eJournal | “Environmental groups and movements have been at the forefront of efforts to democratize state institutions”

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[…] In India, as elsewhere, colonialism is “first, foremost and always” about land. As in North America and Africa, the policing of reserve forests has often resulted in what amounts to ethnic cleansing, with Indigenous peoples being evicted from their homelands for the benefit of the tourism industry and its urban, middle-class clients. Displaced Adivasis are often forced to relocate to settlements that bear a strong resemblance to reservations.

Legal protections for Adivasis were never very strong in India; since colonial times, officially designated forest lands—which cover no less than a fifth of the country’s surface area—have formed an internal “state of exception” where the normal functioning of the laws of the land are suspended. This realm is controlled by the Forest Department (an immense bureaucracy with vast powers) and an army of forest guards that functions like a paramilitary force. This department bears a more than passing resemblance to the settler-colonial bureaucracies that dealt with Indigenous affairs in North America and Australia: like them, it has proved to be an effective instrument in helping corporate interests penetrate deeper and deeper into regions that were once protected by their remoteness. As in North America and Africa, the policing of reserve forests has often resulted in what amounts to ethnic cleansing, with Indigenous peoples being evicted from their homelands for the benefit of the tourism industry and its urban, middle-class clients. Displaced Adivasis are often forced to relocate to settlements that bear a strong resemblance to reservations.

The parallels abound: as with the “Indian boarding schools” of North America, privately owned institutions are now reeducating Adivasi children; in consonance with settler-colonial practice, the material basis of Adivasi life is being steadily undermined by restricting access to traditional foraging grounds and the banning of certain kinds of hunting and gathering. As in the Americas and Australia, mines and extractive industries are being sited on mountains and other locations that are sacred for Adivasis. Completing the parallels are the long-simmering, decades-long “irregular wars,” fought between government forces and tribal insurgents in central, eastern, and northeastern India.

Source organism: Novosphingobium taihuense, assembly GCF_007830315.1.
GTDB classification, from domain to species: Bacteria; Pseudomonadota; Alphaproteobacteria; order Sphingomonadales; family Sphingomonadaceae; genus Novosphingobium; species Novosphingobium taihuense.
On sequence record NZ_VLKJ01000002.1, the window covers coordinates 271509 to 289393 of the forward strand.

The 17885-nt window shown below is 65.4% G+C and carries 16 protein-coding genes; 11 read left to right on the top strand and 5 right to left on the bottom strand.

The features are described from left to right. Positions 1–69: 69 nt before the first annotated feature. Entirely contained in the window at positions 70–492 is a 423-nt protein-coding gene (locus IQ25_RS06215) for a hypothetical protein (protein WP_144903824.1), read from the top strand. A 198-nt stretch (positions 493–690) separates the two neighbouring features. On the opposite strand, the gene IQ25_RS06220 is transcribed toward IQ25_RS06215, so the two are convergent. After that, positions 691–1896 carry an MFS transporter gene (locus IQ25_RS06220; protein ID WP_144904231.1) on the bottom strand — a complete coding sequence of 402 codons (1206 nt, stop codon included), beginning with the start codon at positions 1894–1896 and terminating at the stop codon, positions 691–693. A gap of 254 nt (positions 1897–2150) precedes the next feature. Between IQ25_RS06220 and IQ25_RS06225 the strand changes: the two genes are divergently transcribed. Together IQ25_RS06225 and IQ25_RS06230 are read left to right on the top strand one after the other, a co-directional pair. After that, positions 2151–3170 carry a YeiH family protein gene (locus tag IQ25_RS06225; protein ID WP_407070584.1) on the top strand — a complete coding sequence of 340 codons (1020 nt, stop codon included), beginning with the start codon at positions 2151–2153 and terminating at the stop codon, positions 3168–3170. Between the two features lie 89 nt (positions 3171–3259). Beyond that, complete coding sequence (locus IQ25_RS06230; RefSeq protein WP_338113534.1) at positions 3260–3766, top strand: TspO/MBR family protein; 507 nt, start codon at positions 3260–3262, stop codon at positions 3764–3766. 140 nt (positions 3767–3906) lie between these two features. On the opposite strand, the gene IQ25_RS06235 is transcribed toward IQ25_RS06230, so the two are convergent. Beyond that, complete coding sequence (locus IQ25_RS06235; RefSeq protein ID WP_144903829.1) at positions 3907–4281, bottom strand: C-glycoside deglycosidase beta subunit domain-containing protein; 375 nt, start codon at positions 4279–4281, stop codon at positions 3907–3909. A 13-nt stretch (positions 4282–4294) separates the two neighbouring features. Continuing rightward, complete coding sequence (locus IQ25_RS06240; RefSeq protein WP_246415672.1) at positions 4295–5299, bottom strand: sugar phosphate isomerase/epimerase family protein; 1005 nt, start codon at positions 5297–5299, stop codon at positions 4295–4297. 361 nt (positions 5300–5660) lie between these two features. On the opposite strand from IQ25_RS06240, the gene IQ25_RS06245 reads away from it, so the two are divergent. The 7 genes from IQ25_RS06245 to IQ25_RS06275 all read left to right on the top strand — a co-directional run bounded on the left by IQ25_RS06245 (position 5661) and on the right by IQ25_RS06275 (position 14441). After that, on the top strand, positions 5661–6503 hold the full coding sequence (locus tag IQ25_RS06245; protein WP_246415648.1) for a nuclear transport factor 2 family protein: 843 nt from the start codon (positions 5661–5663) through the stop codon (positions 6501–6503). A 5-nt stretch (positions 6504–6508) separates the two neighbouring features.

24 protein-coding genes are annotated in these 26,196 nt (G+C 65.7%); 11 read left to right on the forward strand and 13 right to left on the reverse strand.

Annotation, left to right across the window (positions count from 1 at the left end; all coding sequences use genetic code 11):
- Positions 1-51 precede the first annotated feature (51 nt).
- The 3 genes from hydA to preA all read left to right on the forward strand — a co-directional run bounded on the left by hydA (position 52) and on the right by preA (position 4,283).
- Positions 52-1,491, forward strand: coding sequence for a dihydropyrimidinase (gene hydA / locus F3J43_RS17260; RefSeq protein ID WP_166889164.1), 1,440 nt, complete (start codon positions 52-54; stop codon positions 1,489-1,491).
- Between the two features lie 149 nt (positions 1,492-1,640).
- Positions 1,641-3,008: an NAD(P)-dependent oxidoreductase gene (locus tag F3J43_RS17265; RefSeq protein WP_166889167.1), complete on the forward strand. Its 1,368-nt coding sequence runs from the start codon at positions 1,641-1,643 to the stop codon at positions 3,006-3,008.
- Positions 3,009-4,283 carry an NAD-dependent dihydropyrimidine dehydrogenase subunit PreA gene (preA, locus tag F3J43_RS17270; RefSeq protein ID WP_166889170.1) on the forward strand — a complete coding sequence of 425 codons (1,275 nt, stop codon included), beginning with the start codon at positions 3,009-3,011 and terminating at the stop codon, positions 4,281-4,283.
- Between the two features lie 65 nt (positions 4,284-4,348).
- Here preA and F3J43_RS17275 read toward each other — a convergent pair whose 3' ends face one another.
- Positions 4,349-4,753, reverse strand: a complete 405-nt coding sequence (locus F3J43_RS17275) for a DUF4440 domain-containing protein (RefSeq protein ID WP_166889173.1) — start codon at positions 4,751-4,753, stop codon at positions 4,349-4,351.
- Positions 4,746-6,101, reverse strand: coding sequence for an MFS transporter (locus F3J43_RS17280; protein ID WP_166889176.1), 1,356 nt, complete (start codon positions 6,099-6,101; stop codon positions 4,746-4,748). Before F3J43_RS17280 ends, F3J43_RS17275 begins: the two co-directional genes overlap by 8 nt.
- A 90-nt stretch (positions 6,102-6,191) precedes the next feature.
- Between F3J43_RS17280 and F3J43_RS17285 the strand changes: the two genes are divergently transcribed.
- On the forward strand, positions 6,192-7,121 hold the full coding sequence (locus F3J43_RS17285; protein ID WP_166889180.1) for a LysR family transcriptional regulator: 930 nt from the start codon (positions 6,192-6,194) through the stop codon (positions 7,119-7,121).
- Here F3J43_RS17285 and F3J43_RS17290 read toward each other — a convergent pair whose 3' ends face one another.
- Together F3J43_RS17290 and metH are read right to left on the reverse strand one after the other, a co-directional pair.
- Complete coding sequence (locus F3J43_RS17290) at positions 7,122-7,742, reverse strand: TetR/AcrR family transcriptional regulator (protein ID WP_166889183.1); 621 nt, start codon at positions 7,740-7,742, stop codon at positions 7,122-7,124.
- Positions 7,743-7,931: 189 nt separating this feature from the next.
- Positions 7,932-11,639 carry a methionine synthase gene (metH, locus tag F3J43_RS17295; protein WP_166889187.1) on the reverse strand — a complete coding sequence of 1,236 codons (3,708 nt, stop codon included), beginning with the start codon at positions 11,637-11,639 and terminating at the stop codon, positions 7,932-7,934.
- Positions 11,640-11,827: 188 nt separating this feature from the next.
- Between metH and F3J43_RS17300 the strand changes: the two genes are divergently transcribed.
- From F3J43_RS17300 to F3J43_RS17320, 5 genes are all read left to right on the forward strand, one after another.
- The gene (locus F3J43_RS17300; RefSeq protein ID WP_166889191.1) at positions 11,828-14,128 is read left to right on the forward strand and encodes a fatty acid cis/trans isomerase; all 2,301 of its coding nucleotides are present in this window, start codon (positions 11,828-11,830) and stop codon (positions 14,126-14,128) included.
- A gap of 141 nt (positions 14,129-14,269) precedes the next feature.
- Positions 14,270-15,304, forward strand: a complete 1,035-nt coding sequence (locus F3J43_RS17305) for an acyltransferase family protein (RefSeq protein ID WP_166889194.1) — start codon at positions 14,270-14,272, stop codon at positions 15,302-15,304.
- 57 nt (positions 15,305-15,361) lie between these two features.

But within this grim and steadily darkening picture, there are also a few points of light, emanating mainly from grassroots resistance movements—and it is no coincidence that some of them exemplify the possibilities of vitalist forms of politics. One of the most notable of these was the Chipko movement of the mountain region of Uttarakhand. […]

Ultimately, as Mukul Sharma notes, the strength of the Indian environmental movement lies in its heterogeneity: “In their practical political activities, many environmental groups and movements have been at the forefront of efforts to democratize state institutions, as well as in the creation of more democratic and accountable forms of environmental decision-making.”

All of this conforms to what appears to be a consistent pattern in the relationship between vitalist ideas and politics: almost always, beliefs in the Earth’s sacredness and the vitality of trees, rivers, and mountains are signs of an authentic commitment to the defense of nonhumans when they are associated with what Ramachandra Guha calls “livelihood environmentalism”—that is to say, movements that are initiated and led by people who are intimately connected with the specificities of particular landscapes. By the same token, such ideas must always be distrusted and discounted when they are espoused by elitist conservationists, avaricious gurus and godmen, right-wing cults, and most of all political parties: in each of these manifestations they are likely to be signs of exactly the kind of “mysticism” that lends itself to co-optation by exclusivist right-wingers and fascists.

Source: “Congress, Left, BJP – India striving to remake itself as settler colonialist: Amitav Ghosh”
URL: https://theprint.in/pageturner/excerpt/congress-left-bjp-india-striving-to-remake-itself-as-settler-colonialist-amitav-ghosh/750429/
Date Visited: 26 October 2021

[Bold typeface added above for emphasis]

Find articles by Mukul Sharma (Ashoka University, Dept. of Environmental Studies) on Academia.edu >>

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See also

India is one of the oldest civilizations in the world with a kaleidoscopic variety and rich cultural heritage. It has achieved all-round socio-economic progress since Independence. As the 7th largest country in the world, India stands apart from the rest of Asia, marked off as it is by mountains and the sea, which give the country a distinct geographical entity. Bounded by the Great Himalayas in the north, it stretches southwards and at the Tropic of Cancer, tapers off into the Indian Ocean between the Bay of Bengal on the east and the Arabian Sea on the west.

Source: States and Union Territories – About India
URL: https://knowindia.india.gov.in/states-uts/
Date visited: 4 September 2021

Learn more about India’s 28 States and 8 Union Territories – From Andhra Pradesh to West Bengal | Nutrition >>

Research the above issues with the help of Shodhganga: A reservoir of theses from universities all over India, made available under Open Access >>

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